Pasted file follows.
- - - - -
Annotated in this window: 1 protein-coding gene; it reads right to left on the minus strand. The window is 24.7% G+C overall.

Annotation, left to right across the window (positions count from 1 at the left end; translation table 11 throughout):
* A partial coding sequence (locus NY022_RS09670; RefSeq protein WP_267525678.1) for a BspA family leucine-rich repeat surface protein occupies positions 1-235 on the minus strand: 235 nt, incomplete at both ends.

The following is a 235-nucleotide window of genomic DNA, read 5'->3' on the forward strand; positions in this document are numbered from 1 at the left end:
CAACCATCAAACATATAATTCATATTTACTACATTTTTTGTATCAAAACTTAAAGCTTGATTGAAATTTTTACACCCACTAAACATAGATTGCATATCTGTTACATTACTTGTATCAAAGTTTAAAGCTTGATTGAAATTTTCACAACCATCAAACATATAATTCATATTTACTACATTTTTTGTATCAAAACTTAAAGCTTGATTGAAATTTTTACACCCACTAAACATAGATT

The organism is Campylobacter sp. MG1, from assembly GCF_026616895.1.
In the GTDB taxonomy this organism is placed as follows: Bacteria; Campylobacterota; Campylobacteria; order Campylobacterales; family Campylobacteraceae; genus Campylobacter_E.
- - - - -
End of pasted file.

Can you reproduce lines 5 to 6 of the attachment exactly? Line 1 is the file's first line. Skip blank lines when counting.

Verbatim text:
CAACCATCAAACATATAATTCATATTTACTACATTTTTTGTATCAAAACTTAAAGCTTGATTGAAATTTTTACACCCACTAAACATAGATTGCATATCTGTTACATTACTTGTATCAAAGTTTAAAGCTTGATTGAAATTTTCACAACCATCAAACATATAATTCATATTTACTACATTTTTTGTATCAAAACTTAAAGCTTGATTGAAATTTTTACACCCACTAAACATAGATT

The organism is Campylobacter sp. MG1, from assembly GCF_026616895.1.